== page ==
The media is rife with stories of the negative impacts of the Global Financial Crisis, but there have been many new developments of a more positive nature that do not get coverage in the tabloids or gain airtime in the electronic media.
Upside to the GFC – Lower Interest Rates Increase Housing Affordability
Interest rates are down, considerably. The cost of a mortgage is well down on the rates being charged just eighteen months ago. Monthly repayments on variable mortgages are lower in line with lower interest rates, and if the repayments have remained the same the principal of the loan is reduced as the interest component of the repayment is a lesser proportion of the monthly installment. This allows the homeowner to get ahead, and create some contingency to delay payments for a while whilst they catch their breath.
Gasoline Prices Drop and Demand Aligns With Supply
Gasoline prices have dropped in the past six months. In an industry driven by supply and demand, the supply has remained constant, whilst the demands of a commercial sector hit hard by economic contraction has seen a softening of their need for this precious commodity. Oil companies have seen fit to reduce the price at the browser in their struggle to maintain market share, giving the consumer a price break on the rates being paid earlier in the year.
The Global Financial Crisis Impacts on Consumer Durables and General Consumables
With the GFC impacting on business in general across the wider economy, prices of consumer durables and general consumables have come down. Businesses keen to clear the overstocked situation that they were caught with when the economy took its foot off the accelerator and planted it firmly on the brake are using price as a crude hook to catch the attention of the consumer.
Those companies with falling market share see price discounts as a quick fix to turn the outgoing tide of customer loyalty and sentiment.
The Consumer Price Index Reflects a Fall in the Cost of Living
The monthly consumer price index continues to show a falling cost of living. The cost of maintaining a mortgage has come down, so home owners part with less money every month as repayments for their home loan. Keeping a car on the road has been made cheaper by lower gas prices. The power of the consumers’ hard earned dollar has grown as each cent buys more in a market that vendors seemingly make their products cheaper almost on a daily basis.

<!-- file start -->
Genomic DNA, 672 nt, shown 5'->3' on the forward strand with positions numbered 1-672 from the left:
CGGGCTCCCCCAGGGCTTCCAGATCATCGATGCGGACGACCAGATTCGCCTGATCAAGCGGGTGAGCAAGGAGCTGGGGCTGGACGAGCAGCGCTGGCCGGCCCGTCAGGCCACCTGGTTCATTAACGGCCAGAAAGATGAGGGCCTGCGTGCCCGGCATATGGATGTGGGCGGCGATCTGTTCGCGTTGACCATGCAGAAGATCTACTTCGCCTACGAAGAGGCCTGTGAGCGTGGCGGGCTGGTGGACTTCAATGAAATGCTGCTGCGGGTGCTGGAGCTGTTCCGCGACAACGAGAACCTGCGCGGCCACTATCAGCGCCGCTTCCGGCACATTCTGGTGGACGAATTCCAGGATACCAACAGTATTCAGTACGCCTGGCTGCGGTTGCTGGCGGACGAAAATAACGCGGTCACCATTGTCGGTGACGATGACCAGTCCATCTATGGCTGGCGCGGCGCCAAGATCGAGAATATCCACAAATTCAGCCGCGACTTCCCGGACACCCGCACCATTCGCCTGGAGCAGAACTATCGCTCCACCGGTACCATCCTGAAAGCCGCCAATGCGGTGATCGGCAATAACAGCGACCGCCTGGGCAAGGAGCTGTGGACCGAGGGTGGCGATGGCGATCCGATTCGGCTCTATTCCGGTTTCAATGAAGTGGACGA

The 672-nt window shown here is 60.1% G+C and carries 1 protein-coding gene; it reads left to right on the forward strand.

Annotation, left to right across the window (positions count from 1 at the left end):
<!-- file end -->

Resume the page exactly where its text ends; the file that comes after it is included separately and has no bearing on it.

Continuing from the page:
All Is For Naught if Unemployment Increases
The outgoings have definitely been curbed as a consequence of the Global Financial Crisis. Rejoice in the fact that it is now cheaper to live than it has been in recent history. But now is the time to leave the sarcasm and irony of the situation, and hit the newspapers and scan the employment sections. For unemployment is higher than at any other time in modern history, and despite a lower rate of outgoings, it is all for naught if there is no incoming for the household.
How to Save Money in a Recession
Despite how financial articles describe financial planning and ways in which people can save, at the end of the day the message to be free from financial strain and experience real financial freedom on a day to day basis can be summed up in one word; save. While most people hate hearing the word save, watching the bank balance grow will make up for the effort.
Saving Money in a Recession
With the economic recession still fresh in the economy and in everyone’s pockets, and with the news of companies laying off employees in the thousands, people have had no choice but to buckle down and re-evaluate the state of their financial health to discover new ways of making more money. As consumerism takes a back seat and entrepreneurs are born, the new financial habits with regards to spending to managing finances should be nurtured.